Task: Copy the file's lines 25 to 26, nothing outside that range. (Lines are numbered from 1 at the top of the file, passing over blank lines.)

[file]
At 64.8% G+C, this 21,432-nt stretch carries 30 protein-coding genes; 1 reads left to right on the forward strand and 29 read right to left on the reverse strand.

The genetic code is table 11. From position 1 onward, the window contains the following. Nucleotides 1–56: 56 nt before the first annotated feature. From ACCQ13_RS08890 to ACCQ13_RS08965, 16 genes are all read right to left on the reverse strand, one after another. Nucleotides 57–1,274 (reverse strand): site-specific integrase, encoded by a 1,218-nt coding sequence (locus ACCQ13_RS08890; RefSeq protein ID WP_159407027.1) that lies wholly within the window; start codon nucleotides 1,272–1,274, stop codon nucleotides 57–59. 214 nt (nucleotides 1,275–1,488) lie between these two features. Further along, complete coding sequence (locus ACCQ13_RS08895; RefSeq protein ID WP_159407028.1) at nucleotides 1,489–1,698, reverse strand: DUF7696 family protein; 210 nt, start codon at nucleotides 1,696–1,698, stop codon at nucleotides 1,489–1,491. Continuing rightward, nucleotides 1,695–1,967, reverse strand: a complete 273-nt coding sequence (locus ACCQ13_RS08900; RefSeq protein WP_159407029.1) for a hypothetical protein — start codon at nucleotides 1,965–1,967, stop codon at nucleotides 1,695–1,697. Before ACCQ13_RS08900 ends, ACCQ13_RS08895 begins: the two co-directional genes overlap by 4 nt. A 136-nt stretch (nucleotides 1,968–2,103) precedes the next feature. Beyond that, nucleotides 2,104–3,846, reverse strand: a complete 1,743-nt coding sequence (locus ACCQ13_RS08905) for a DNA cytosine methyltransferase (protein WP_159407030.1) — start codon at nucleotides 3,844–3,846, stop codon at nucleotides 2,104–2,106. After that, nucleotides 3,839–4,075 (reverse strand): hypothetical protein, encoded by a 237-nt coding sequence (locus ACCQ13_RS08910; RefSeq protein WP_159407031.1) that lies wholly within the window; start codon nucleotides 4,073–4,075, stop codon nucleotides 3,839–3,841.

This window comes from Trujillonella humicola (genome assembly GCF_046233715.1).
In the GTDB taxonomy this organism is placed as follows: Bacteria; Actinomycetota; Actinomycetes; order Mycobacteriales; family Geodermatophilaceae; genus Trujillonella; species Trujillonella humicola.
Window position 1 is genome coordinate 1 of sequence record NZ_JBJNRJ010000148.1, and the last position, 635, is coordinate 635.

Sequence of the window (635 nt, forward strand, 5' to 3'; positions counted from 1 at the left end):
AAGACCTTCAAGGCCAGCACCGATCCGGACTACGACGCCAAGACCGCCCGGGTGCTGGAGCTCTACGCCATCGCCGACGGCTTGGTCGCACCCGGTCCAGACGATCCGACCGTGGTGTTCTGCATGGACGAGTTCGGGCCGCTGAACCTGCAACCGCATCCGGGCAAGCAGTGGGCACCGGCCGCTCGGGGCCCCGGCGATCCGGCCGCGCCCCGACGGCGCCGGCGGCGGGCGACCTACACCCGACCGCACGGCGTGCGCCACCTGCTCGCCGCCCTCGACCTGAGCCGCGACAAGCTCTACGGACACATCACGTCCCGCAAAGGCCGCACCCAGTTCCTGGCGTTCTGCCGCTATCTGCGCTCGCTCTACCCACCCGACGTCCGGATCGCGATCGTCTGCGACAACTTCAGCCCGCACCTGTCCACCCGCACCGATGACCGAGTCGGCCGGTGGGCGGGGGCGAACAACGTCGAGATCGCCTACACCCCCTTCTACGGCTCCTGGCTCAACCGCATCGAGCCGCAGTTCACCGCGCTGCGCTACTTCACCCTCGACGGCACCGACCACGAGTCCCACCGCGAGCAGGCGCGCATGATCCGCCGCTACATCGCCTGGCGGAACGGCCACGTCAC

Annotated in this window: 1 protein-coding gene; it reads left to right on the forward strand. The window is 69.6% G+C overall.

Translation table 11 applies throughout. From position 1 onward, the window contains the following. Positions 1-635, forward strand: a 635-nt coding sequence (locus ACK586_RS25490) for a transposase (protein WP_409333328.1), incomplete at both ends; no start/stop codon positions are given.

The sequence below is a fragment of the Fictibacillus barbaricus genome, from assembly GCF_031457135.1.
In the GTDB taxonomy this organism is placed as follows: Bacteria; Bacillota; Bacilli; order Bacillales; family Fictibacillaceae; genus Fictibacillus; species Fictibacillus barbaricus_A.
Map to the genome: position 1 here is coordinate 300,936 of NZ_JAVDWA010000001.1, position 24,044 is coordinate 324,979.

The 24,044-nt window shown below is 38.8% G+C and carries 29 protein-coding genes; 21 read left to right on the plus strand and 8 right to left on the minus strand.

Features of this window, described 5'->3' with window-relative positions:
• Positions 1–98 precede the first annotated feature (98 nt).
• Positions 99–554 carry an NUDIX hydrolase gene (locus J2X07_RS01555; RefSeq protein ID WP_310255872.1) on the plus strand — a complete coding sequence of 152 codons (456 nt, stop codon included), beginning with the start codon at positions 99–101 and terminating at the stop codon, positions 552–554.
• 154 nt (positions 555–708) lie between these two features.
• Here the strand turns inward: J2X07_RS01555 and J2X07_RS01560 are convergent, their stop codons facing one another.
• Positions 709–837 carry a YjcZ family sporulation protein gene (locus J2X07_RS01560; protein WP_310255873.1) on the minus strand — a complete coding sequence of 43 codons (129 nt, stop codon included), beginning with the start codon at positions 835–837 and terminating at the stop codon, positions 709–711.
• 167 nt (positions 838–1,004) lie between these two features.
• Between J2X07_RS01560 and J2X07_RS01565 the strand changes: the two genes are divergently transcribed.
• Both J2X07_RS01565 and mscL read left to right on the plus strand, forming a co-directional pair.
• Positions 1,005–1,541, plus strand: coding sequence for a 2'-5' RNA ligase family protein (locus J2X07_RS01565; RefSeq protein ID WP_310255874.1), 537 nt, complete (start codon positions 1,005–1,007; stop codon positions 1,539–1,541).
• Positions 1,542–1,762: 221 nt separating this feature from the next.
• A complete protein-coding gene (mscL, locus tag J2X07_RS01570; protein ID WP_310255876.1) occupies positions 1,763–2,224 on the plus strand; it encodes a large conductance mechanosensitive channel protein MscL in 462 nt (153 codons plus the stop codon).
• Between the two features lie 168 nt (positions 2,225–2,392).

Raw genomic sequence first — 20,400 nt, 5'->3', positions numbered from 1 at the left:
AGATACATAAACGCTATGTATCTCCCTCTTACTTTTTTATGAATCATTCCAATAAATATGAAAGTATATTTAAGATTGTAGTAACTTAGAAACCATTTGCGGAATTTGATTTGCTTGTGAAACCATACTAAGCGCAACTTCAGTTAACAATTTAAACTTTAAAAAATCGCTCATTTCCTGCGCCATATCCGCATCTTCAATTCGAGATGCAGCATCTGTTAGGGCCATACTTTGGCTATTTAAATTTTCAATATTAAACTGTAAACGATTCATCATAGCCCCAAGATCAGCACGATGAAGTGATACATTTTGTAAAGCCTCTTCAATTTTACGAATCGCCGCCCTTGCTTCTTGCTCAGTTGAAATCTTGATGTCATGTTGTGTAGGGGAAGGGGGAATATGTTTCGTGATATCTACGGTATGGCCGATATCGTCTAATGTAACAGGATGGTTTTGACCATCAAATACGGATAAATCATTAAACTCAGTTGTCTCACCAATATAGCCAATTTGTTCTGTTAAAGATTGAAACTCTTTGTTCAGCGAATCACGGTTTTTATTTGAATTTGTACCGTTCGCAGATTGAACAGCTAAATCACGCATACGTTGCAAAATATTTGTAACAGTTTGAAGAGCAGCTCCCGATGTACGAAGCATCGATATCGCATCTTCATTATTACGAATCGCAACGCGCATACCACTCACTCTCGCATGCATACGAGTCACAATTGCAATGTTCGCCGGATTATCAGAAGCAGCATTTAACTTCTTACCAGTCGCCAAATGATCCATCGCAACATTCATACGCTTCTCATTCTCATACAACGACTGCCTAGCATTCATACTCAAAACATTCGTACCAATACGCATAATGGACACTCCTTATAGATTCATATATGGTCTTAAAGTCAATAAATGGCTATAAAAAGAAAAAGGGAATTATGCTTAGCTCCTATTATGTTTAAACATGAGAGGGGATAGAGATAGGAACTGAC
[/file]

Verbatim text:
• A complete protein-coding gene (mscL, locus tag J2X07_RS01570; protein ID WP_310255876.1) occupies positions 1,763–2,224 on the plus strand; it encodes a large conductance mechanosensitive channel protein MscL in 462 nt (153 codons plus the stop codon).
• Between the two features lie 168 nt (positions 2,225–2,392).